The December 2nd Bellevue Reporter included an article about a Nov. 22nd “summit” meeting between state, county and city elected officials from east King County with “transportation experts” in Issaquah. Issaquah Mayor Fred Butler organized the event to “look for a way the entire region could come together to work on a problem that effects everyone”. That “Years from now, I hope we can look back at this first meeting as an important turning point in addressing traffic flow”.
Another participant, Bellevue Mayor John Stokes, described Bellevue-to-Issaquah and Bellevue-to-Renton drives as “horrible” claiming, “We have been feeling the pinch of a regional transportation system that doesn’t meet our needs”. Others commented “This is a crisis in terms of funding and prioritization in the region” and Sound Transit Board member Claudia Balducci added, “We could have this same conversation across King County”. Everyone agreed on the “need to work together” and Butler later told the Reporter “the summit went very well and everyone is committed to solving regional pass through traffic”.
All of this is rather bizarre. Those conducting the “summit” were at the forefront of the recent effort to convince voters to allow Sound Transit spend $54 billion over the next 25 years to relieve congestion. What’s bizarre is the fact that after being given the authority to spend those billions, the summit participants, several of who were Sound Transit Board members, would still conclude, “we have a crisis in terms of funding and prioritizing in the region”.
Even more bizarre is the participants are right, “we have a crisis!” But it’s not from lack of funding. The reason “We’ve been feeling the pinch of a regional transportation system that doesn’t meet our needs” is not because of a lack of adequate funding, it’s because of the way Sound Transit has been spending billions on Prop 1 light rail extensions that do little to reduce congestion. The recently approved ST3 funding, which many of the participants presumably supported, simply spends billions more on a fatally flawed light rail system.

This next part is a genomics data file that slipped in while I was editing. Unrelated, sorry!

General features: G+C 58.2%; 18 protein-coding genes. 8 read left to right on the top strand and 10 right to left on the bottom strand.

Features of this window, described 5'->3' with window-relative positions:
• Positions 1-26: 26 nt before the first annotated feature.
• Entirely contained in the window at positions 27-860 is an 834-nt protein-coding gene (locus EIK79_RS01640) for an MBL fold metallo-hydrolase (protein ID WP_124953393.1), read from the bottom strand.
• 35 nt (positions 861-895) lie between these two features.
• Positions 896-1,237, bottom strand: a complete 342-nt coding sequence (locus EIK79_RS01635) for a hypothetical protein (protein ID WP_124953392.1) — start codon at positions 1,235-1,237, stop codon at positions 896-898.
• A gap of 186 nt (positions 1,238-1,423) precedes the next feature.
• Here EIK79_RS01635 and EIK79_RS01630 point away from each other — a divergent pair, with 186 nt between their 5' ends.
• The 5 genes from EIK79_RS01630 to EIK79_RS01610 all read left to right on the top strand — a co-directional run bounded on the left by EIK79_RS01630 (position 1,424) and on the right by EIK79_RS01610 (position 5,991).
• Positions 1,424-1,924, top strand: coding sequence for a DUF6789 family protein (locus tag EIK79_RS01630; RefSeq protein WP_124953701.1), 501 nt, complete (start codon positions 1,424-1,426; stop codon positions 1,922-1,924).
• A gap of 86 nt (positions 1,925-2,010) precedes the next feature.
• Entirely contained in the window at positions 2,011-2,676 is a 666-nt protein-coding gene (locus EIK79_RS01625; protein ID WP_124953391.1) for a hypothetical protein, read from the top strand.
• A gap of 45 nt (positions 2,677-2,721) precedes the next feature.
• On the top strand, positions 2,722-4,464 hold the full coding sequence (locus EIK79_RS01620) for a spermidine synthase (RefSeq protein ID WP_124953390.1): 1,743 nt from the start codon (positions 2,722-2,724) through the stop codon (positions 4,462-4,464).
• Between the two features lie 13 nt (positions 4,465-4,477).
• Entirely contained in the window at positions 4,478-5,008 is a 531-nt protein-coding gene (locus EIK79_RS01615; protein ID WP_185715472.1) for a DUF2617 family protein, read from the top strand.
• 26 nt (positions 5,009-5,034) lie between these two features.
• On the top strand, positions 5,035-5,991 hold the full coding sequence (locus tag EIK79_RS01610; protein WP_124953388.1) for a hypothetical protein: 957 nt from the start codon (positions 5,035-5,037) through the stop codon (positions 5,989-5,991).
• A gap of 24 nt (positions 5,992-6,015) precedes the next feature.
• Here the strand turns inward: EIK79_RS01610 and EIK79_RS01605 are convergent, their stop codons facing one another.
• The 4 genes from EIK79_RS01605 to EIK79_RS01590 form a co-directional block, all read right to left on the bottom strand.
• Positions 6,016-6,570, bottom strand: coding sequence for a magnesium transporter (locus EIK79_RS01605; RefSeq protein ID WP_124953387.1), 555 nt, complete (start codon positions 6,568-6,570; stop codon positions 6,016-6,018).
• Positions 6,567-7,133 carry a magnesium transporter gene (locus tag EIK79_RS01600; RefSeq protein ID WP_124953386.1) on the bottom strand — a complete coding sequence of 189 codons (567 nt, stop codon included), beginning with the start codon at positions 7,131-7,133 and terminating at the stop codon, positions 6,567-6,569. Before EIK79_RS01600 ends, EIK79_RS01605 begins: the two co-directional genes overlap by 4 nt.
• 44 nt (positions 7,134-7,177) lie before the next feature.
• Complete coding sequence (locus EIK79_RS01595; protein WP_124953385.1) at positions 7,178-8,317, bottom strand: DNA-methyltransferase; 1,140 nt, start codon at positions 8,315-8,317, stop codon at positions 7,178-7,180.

Mayor Butler hopes “We can look back at this first meeting as an important turning point in addressing traffic flow”. He’s been on the Sound Transit Board for many years. It seems a “little late in the game” for a “turning point”. Commuters from both sides of the lake would have benefitted if Sound Transit had added the 4th lanes to the I-90 Bridge outer roadways 10 years ago and initiated two-way BRT on the center roadway. The hundreds of millions “invested” in East Link could have added thousands of parking stalls throughout the eastside with express bus routes into Seattle and Bellevue. Allowing commuters to leave their car near where they live rather than where they work is the only way to relieve the congestion along the I-90 corridor. Instead his constituents will have to wait until 2040 to get even the minimal benefits from ST3 light rail.
Mayor Stokes concerns about Bellevue-to-Issaquah and Bellevue-to-Renton congestion are well founded. However the ST3 he also actively supported will do little to relieve “the pinch of a regional transportation system that doesn’t meet our needs”. It provides funds for East Link construction that will close the South Bellevue and Overlake P&R facilities ending many commuters access to transit; disrupt those who live or commute along Bellevue Way; and close I-90 Bridge center roadway inevitably leading to frequent gridlock on outer roadways. ST3 also does nothing to change the fact that East Link operation will provide about half the current cross-lake transit capacity and do little to relieve outer roadway congestion, hardly a way to “meet our needs”.
Needless to say, given the reported comments from the initial summit, I’m not optimistic about future Issaquah summits solving regional traffic problems.